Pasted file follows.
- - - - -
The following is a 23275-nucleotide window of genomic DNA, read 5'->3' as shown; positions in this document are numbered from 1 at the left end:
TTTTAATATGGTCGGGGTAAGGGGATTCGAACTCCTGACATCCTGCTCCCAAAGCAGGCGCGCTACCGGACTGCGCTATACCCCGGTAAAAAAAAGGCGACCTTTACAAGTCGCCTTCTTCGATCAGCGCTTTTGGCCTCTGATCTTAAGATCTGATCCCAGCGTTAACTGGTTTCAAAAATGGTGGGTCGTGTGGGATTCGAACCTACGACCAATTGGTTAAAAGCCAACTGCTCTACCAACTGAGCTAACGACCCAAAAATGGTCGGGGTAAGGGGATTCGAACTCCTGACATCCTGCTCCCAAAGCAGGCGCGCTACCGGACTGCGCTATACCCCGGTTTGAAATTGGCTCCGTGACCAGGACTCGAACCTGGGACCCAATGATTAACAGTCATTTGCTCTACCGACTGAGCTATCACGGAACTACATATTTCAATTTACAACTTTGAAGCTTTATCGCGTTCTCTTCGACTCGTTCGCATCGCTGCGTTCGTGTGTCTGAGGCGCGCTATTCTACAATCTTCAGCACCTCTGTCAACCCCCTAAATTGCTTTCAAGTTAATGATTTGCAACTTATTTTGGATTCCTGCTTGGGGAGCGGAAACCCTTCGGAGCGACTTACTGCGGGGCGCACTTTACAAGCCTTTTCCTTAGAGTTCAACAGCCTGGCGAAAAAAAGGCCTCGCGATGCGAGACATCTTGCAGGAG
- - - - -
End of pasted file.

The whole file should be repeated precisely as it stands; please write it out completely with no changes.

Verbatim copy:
The following is a 23275-nucleotide window of genomic DNA, read 5'->3' as shown; positions in this document are numbered from 1 at the left end:
TTTTAATATGGTCGGGGTAAGGGGATTCGAACTCCTGACATCCTGCTCCCAAAGCAGGCGCGCTACCGGACTGCGCTATACCCCGGTAAAAAAAAGGCGACCTTTACAAGTCGCCTTCTTCGATCAGCGCTTTTGGCCTCTGATCTTAAGATCTGATCCCAGCGTTAACTGGTTTCAAAAATGGTGGGTCGTGTGGGATTCGAACCTACGACCAATTGGTTAAAAGCCAACTGCTCTACCAACTGAGCTAACGACCCAAAAATGGTCGGGGTAAGGGGATTCGAACTCCTGACATCCTGCTCCCAAAGCAGGCGCGCTACCGGACTGCGCTATACCCCGGTTTGAAATTGGCTCCGTGACCAGGACTCGAACCTGGGACCCAATGATTAACAGTCATTTGCTCTACCGACTGAGCTATCACGGAACTACATATTTCAATTTACAACTTTGAAGCTTTATCGCGTTCTCTTCGACTCGTTCGCATCGCTGCGTTCGTGTGTCTGAGGCGCGCTATTCTACAATCTTCAGCACCTCTGTCAACCCCCTAAATTGCTTTCAAGTTAATGATTTGCAACTTATTTTGGATTCCTGCTTGGGGAGCGGAAACCCTTCGGAGCGACTTACTGCGGGGCGCACTTTACAAGCCTTTTCCTTAGAGTTCAACAGCCTGGCGAAAAAAAGGCCTCGCGATGCGAGACATCTTGCAGGAG